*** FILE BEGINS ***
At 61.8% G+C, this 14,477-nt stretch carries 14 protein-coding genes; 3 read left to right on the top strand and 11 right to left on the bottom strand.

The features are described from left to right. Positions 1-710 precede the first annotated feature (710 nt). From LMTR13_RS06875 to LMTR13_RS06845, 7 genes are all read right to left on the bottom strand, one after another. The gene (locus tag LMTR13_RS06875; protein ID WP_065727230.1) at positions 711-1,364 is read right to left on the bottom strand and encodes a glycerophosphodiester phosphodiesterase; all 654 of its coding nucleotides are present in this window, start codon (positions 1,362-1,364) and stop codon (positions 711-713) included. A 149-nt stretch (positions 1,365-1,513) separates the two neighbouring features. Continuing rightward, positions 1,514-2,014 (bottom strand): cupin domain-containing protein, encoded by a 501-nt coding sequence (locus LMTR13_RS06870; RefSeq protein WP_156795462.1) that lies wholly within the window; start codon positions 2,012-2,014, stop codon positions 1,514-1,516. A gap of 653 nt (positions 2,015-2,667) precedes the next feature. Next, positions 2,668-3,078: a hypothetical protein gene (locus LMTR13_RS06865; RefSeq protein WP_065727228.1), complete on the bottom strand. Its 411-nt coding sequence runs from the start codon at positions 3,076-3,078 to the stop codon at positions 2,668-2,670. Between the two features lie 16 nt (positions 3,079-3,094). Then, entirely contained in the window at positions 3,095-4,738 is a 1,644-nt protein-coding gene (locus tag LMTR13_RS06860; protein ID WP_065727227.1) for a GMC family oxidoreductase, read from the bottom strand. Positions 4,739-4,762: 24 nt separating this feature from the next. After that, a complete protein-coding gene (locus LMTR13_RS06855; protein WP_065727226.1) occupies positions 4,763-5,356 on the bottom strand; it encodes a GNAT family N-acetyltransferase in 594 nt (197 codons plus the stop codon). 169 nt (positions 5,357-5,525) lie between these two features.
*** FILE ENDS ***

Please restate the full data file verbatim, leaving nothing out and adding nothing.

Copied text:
At 61.8% G+C, this 14,477-nt stretch carries 14 protein-coding genes; 3 read left to right on the top strand and 11 right to left on the bottom strand.

The features are described from left to right. Positions 1-710 precede the first annotated feature (710 nt). From LMTR13_RS06875 to LMTR13_RS06845, 7 genes are all read right to left on the bottom strand, one after another. The gene (locus tag LMTR13_RS06875; protein ID WP_065727230.1) at positions 711-1,364 is read right to left on the bottom strand and encodes a glycerophosphodiester phosphodiesterase; all 654 of its coding nucleotides are present in this window, start codon (positions 1,362-1,364) and stop codon (positions 711-713) included. A 149-nt stretch (positions 1,365-1,513) separates the two neighbouring features. Continuing rightward, positions 1,514-2,014 (bottom strand): cupin domain-containing protein, encoded by a 501-nt coding sequence (locus LMTR13_RS06870; RefSeq protein WP_156795462.1) that lies wholly within the window; start codon positions 2,012-2,014, stop codon positions 1,514-1,516. A gap of 653 nt (positions 2,015-2,667) precedes the next feature. Next, positions 2,668-3,078: a hypothetical protein gene (locus LMTR13_RS06865; RefSeq protein WP_065727228.1), complete on the bottom strand. Its 411-nt coding sequence runs from the start codon at positions 3,076-3,078 to the stop codon at positions 2,668-2,670. Between the two features lie 16 nt (positions 3,079-3,094). Then, entirely contained in the window at positions 3,095-4,738 is a 1,644-nt protein-coding gene (locus tag LMTR13_RS06860; protein ID WP_065727227.1) for a GMC family oxidoreductase, read from the bottom strand. Positions 4,739-4,762: 24 nt separating this feature from the next. After that, a complete protein-coding gene (locus LMTR13_RS06855; protein WP_065727226.1) occupies positions 4,763-5,356 on the bottom strand; it encodes a GNAT family N-acetyltransferase in 594 nt (197 codons plus the stop codon). 169 nt (positions 5,357-5,525) lie between these two features.